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  9. I can see Christopher Booker's Telegraph column right now. How do we head that off?
    I had an image in my mind of a representation of Santa's place, in place at the North Pole, and with 360° webcam monitoring. Imagine the restive response of the planet's kids as they watch the digs of their favourite fantasy character disappear. Imagine how the adults of the world might explain to their children why they're allowing Santa's shed to not-so-slowly sink into the sea.
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  10. (-Snip-)
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  11. Clyde, the criticism about "balance" is precisely that the media does not present a truly balanced view. Perhaps a better way to say it is that the common approach in the media is not to present a properly weighted view. Please consider an analogy. Let's say you consult one hundred doctors about some symptoms you have. 97 of them give you diagnosis A, 2 do not arrive at a clear diagnosis, and one gives you diagnosis B. When loved ones ask after your health, would it be a properly balanced response to say "Well, it could be A or it could be B"? This is what is being criticized in the post above. The mainstream media presents the position of about 1% of scientists who have studied climate as though it is of comparable relevance to the position of about 98% of scientists who have studied climate. It is not balance, it is "balance;" an Orwellian term if ever one existed.
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  12. Thanks for the article. Clyde: Interesting comment. If you---or anyone for that matter---has evidence that the recent decline in Arctic sea ice is "similar" to other time frames, I'd actually be quite interested in reading about that. However, I'm not interested in reading the other assertions in your comment. The article above clearly lies out why Christy's claims are questionable at best. Believe it or not, there are many people from this "point of view" who would actually be thrilled to wake up one day and find that the concern regarding greenhouse gases and climate change are entirely unfounded. However, the world around us is full of increasing evidence that convince me otherwise.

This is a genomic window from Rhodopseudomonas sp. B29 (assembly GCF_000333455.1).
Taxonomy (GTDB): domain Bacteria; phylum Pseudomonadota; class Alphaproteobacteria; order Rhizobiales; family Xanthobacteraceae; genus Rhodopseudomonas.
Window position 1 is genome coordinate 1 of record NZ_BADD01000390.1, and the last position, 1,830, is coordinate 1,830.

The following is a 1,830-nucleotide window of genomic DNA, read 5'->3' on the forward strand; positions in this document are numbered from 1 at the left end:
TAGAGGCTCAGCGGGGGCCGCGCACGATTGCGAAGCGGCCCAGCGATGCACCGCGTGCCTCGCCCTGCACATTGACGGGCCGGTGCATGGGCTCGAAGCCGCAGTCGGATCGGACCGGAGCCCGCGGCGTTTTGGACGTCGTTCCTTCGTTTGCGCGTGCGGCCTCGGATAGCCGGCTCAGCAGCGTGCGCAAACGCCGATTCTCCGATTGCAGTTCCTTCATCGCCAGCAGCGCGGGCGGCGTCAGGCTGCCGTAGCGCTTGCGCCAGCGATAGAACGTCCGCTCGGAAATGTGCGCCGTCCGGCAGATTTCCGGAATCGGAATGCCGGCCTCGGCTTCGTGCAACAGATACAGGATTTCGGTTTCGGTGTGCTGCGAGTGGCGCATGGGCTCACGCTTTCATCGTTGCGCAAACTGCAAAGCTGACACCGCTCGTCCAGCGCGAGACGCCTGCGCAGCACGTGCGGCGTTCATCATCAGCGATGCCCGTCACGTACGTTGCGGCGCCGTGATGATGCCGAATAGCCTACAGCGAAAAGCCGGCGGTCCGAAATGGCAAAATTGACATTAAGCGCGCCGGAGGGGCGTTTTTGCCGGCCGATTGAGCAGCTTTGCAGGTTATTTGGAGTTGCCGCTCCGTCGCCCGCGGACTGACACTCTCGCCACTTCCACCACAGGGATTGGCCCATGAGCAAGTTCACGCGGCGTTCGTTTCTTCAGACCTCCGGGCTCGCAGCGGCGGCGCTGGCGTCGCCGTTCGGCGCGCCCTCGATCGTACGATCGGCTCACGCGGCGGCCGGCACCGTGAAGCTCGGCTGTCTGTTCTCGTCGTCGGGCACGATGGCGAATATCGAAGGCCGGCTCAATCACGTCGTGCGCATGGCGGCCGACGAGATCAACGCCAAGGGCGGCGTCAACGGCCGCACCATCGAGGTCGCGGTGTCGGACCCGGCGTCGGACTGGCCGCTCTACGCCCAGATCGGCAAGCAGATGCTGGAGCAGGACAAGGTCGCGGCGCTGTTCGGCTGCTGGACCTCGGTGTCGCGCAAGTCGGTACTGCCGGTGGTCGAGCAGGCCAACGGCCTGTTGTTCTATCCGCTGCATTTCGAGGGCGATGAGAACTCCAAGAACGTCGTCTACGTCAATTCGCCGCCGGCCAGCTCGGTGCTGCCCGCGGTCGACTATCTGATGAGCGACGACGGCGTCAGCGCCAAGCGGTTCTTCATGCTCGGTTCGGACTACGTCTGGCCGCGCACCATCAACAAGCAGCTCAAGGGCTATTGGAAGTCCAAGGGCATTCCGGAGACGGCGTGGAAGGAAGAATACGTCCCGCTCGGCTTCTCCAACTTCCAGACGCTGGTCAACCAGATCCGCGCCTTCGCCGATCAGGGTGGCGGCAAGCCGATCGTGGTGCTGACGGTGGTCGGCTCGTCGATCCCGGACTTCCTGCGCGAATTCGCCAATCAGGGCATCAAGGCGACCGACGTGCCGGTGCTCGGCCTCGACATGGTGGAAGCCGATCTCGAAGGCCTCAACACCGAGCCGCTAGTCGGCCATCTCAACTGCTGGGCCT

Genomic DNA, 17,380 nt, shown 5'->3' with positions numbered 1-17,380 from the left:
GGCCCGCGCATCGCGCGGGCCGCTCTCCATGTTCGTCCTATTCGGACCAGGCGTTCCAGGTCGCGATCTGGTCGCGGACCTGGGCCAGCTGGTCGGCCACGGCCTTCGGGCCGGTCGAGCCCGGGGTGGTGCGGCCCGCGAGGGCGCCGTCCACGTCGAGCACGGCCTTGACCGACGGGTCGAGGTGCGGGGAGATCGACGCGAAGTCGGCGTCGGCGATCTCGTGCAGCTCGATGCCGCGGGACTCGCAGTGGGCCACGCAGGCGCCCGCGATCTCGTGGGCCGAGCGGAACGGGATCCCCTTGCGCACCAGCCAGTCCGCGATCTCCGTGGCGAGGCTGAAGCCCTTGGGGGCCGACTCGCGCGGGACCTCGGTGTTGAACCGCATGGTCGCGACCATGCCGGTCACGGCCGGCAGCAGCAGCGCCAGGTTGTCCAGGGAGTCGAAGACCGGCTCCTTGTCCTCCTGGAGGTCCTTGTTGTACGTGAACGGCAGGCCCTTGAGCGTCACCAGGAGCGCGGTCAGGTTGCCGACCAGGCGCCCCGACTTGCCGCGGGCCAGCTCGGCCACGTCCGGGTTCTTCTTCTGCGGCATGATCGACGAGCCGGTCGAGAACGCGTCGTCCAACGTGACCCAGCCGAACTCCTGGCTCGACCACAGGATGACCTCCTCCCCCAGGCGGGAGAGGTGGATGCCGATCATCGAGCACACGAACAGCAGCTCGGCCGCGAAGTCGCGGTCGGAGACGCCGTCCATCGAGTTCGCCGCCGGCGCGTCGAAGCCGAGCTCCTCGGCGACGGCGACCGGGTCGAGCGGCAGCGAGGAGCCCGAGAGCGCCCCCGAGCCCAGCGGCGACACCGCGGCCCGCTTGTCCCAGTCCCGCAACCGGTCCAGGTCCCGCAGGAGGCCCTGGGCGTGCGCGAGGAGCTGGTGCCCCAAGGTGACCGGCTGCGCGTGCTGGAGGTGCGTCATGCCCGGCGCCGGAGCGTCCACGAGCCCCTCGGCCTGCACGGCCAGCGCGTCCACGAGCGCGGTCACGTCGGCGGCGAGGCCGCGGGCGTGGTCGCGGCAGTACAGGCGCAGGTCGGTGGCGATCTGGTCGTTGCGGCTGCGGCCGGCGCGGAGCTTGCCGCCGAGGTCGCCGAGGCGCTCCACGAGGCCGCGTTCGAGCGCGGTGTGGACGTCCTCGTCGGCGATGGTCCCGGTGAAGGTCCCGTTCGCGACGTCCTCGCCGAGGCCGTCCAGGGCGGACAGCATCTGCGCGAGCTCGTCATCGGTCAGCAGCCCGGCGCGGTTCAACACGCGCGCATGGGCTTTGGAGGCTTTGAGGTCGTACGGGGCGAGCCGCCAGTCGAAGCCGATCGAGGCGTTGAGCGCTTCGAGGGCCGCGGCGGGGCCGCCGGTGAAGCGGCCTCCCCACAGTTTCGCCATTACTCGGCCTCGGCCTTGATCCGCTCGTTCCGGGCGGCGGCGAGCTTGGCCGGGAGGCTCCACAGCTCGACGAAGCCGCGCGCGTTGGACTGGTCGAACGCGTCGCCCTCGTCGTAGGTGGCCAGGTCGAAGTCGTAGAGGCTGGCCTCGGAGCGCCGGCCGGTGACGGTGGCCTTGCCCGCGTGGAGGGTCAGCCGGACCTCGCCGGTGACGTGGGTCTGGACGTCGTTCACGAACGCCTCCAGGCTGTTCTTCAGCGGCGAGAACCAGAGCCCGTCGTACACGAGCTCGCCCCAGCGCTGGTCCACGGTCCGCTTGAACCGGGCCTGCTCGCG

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  13. As kevin s @11 notes, the criticism is of false balance. When 97% of experts agree on something, getting a quote from one of the few who disagree is not achieving balance, it is creating the semblance that there is serious dispute amongst the experts, over-representing the few 'skeptics'. As the post above clearly shows, there is really no dispute in the scientific literature that the current sea ice decline is unprecedented over the past several thousand years and primarily human-caused. Christy's inclusion in the article didn't add anything except unnecessarily sowing doubt where no serious doubt exists.
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  14. chriskoz @5 - all of our posts on Christy are included in the blog posts tab of his 'skeptic' page.
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  15. I like the way Christy used the phrase "To some... To the rest of us...", implying that those he disagrees with are actually the ones in the minority. It reminds me of the following exchange in Blackadder: Rum: Opinion is divided on the subject. Edmund: Oh, really? [starting to get the picture] Rum: Yahs. All the other captains say it is; I say it isn't. The response seems apropos, too: Edmund: Oh, God; Mad as a brush.